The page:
Norma: Wikis

  
  

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Encyclopedia

From Wikipedia, the free encyclopedia

Norma (female name) is a popular girl's name. Norma may also refer to:

In science and technology:

Places:

  • Norma (LT), a city in the province of Latina, Italy
  • Normafa (lit. "Norma tree"), a popular tourist destination in Budapest, Hungary

In entertainment:

Tropical systems:

Other uses:


Wiktionary

Up to date as of January 15, 2010

Definition from Wiktionary, a free dictionary

See also norma

Contents

English

Pronunciation

Etymology 1

Coined name of an imaginary Celtic priestess in Bellini's opera Norma (1831). Sometimes explained as Latin norma (pattern, model), or as a feminine form of Norman

Proper noun

Singular
Norma

Plural
-

Norma

  1. A female given name.
    • 1966 Agatha Christie, Third Girl, page 6:
      I wish I could remember that girl's Christian name. Something connected with a song...Thora? Speak to me, Thora, Thora, Thora. Something like that, or Myra? Myra, oh Myra my love is all for thee... Norma? Or do I mean Maritana? Norma - Norma Restarick. That's right, I'm sure.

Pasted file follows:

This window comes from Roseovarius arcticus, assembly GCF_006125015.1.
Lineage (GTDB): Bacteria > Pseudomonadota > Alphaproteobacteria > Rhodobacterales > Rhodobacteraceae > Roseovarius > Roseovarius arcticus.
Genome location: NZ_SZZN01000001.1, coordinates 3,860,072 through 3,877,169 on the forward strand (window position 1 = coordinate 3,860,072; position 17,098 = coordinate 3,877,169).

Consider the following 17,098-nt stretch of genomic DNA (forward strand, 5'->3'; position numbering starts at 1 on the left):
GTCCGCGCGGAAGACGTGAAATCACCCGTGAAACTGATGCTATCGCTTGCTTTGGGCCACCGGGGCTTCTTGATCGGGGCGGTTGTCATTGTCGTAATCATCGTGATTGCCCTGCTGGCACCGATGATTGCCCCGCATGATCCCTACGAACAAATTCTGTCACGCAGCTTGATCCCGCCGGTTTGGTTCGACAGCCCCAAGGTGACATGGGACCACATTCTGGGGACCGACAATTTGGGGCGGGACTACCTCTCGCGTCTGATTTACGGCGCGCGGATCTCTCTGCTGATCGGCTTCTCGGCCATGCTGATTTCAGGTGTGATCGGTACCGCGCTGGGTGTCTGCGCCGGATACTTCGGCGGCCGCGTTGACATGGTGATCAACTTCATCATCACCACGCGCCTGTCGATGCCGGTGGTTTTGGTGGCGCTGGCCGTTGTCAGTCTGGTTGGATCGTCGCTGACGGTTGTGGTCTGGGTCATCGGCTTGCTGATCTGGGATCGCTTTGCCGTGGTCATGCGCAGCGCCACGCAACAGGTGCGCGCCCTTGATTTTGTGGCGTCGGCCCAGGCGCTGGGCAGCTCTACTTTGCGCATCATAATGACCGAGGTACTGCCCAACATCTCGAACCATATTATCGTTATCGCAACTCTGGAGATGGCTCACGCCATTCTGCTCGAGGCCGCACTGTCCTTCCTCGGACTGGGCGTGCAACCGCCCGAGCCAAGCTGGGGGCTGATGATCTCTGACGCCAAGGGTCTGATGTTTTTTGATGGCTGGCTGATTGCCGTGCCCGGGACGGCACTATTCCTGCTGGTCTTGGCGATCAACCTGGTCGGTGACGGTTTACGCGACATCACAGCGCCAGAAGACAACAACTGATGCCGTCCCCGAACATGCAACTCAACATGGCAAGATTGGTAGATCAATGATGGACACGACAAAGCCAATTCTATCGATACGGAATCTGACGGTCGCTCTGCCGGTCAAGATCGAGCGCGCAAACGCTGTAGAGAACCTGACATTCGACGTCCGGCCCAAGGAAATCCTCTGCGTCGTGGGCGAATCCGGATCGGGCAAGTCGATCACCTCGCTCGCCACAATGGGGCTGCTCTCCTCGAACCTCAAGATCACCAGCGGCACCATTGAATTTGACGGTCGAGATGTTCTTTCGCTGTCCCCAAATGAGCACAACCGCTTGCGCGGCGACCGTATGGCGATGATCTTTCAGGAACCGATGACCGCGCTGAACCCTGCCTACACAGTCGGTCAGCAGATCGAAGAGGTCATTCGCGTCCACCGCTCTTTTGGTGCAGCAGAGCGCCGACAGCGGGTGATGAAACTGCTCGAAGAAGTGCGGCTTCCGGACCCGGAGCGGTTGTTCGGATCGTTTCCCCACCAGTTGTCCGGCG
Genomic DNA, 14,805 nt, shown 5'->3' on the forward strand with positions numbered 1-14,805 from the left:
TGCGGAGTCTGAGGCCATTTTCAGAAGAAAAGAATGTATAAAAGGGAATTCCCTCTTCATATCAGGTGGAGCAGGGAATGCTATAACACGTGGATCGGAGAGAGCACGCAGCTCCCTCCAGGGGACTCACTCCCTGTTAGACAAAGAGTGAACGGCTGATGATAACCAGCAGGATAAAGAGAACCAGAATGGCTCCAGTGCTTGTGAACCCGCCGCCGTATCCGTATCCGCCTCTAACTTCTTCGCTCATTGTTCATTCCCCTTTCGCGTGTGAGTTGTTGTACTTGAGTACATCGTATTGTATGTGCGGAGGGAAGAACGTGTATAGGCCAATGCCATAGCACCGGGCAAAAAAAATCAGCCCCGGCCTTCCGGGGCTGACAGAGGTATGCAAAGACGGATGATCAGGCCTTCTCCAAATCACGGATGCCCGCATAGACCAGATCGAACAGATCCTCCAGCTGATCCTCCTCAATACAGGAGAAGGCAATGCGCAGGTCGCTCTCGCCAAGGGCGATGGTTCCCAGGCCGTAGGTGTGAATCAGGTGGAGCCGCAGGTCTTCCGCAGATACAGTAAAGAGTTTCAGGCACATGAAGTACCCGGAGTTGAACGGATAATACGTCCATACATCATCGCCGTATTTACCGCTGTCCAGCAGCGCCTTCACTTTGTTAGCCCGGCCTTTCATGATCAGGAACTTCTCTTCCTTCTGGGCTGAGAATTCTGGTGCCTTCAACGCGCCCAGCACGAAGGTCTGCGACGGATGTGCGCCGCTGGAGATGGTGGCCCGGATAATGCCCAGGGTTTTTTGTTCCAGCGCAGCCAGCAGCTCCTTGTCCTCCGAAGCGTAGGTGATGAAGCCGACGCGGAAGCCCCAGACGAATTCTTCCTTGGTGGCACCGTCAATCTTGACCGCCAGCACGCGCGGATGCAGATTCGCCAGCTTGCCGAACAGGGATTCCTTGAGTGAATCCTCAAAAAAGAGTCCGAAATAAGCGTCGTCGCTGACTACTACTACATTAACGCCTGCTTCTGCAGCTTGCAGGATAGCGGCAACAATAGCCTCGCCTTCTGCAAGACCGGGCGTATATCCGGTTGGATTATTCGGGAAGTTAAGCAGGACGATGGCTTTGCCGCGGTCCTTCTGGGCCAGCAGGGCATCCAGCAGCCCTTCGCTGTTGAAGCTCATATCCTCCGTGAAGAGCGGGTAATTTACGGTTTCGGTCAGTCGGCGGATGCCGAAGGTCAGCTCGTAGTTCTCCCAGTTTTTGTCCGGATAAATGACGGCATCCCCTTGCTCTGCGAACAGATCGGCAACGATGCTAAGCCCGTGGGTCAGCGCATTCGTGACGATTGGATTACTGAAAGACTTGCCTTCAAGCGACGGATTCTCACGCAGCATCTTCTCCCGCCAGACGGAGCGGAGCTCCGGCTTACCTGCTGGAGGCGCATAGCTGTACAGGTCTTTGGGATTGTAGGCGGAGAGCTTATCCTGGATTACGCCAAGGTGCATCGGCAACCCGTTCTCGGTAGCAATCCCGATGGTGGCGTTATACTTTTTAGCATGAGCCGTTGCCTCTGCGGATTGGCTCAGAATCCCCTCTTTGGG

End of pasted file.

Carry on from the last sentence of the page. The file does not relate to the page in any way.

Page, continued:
Usage notes
  • Popular in the U.S.A. in the 1930s.

Etymology 2

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Wikipedia

Named by the French astronomer Nicolas Louis de Lacaille in 1763. From Latin norma (a carpenter's square).

Proper noun

Singular
Norma

Plural
-

Norma

  1. (astronomy) An inconspicuous constellation of the southern sky, said to resemble a carpenter's square. It lies south of the constellations Scorpius and Centaurus.
Derived terms
Translations

Anagrams


Simple English

Norma is an Italian opera in two acts by Vincenzo Bellini, first performed at La Scala in Milan, on December 26, 1831, libretto by Felice Romani, after Louis Alexandre Soumet's play Norma ou l'infanticide. Bellini's masterpiece and one of the finest bel canto operas, the title role is one of the most demanding in the entire Italian repertory. Sopranos Maria Callas, Joan Sutherland and Montserrat Caballé have been amongst the best exponents of the role in recent years.

Principal roles

Sources

  • The Complete Dictionnary of Opera & Operetta, James Anderson, Wings Books, 1989.







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